I think the Church is hungry to be actively involved in the fight against injustice. But when we’re hungry, we tend to eat too much and then get a bellyache, gain weight and get high blood pressure. The quest for justice sounds great, but it is not easy. The global Church is only in the beginning stages of a process that’s going to take a long time. Historically, we’ve responded in an uneducated manner out of our desire to ease the pain of the suffering. While that’s a noble desire, it can produce relationships of dependency and other unintended consequences. Many times I’ve attempted to do the right thing for the poor and have unintentionally done the wrong thing. For instance, when I was leading a trip to Sierra Leone, one of my teams saw the villagers were in need of clean water. An old well was re-opened, a ceremony was held to dedicate the well, and the villagers seemed overjoyed at the prospect of clean drinking water. What we didn’t do was take the time to educate ourselves about the long-time superstitions of this well, so instead of drinking from it, the villagers used the rope and bucket as a washbasin and something to tie their fishing nets with. Who can draw clean water from a well without a rope or bucket? The idea was right and the motivation was pure, but the method didn’t work in this instance and only produced a waste of money and time. Our fallen nature craves quick results and immediate gratification, but acting on those impulses proves empty. If we only give away free stuff or try to apply solutions that may not work across the board, we perpetuate the cycle that produces abuse and oppression instead of alleviating it. I think the Church is smart. If we put our heads and hearts together and are committed to the long haul, we can mark a turning point in the history of the Church’s relationship to justice.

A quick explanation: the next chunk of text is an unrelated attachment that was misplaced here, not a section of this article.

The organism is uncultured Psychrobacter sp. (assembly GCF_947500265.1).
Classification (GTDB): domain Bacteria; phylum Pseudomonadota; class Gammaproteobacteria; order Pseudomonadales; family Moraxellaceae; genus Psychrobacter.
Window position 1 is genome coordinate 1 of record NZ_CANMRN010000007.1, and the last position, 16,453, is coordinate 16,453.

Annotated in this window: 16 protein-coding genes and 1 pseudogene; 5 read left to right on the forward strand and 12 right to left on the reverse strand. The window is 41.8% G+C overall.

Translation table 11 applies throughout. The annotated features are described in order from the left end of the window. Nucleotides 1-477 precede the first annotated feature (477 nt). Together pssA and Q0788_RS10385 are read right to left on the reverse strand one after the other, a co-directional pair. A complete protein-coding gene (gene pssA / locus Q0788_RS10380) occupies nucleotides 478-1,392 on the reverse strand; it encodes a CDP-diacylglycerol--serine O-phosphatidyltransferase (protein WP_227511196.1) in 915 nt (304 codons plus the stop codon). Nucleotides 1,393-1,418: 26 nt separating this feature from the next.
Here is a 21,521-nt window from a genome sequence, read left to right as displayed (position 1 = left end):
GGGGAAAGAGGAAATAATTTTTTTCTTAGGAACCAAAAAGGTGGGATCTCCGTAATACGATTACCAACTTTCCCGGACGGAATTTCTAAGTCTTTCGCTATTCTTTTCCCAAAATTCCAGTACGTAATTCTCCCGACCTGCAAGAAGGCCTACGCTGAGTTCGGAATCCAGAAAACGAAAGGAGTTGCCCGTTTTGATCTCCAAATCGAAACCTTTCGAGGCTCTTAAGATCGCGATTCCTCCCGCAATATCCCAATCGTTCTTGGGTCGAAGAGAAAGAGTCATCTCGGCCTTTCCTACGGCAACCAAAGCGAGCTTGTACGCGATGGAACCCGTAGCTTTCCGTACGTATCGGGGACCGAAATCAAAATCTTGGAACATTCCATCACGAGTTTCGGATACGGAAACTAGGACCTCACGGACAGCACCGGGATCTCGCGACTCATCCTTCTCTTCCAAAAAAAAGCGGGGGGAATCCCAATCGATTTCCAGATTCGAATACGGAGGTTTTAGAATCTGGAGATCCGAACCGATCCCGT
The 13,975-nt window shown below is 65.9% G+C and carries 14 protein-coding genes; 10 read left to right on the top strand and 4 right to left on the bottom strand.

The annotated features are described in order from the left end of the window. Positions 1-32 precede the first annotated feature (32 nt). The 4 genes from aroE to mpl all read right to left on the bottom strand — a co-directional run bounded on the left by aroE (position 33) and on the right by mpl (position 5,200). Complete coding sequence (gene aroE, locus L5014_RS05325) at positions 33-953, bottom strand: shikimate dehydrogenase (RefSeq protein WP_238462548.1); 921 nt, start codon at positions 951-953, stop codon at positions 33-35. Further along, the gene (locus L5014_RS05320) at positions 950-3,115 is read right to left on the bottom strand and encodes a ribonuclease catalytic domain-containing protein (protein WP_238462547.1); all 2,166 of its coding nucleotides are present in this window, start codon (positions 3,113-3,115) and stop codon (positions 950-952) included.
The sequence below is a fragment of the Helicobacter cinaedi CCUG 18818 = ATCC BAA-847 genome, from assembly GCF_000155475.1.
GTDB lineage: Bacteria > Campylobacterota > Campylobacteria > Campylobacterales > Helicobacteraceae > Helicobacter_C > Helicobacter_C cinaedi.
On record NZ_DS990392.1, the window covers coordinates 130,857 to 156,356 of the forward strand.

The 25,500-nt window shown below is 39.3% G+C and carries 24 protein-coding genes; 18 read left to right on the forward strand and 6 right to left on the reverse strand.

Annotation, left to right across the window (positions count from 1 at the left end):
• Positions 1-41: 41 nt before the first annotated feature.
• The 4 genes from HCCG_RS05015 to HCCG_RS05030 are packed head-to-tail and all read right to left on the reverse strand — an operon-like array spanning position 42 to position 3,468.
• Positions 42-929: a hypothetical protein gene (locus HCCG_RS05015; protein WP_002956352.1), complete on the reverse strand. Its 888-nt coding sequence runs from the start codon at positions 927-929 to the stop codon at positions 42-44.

Focusing on Assets, Not Defects
We know there are certain demographics more vulnerable to victimization. Focusing our efforts on issues like extreme poverty, preventable disease, abuse and oppression, lack of education or spiritual brokenness may help us become strategically focused on where we feel we can best make a difference. We also know that these issues are not autonomous of each other and they intersect with one another in many ways. However, if we solely focus on the needs, we run the risk of engaging in a one-sided relationship that ends up robbing dignity from both parties. Instead, what would it look like to begin pouring our time and resources into uncovering people’s assets? If a person can realize they are valuable and discover their God-given assets, then they’ll be more likely to use those assets to dig themselves out of poverty and all the evils that come with poverty.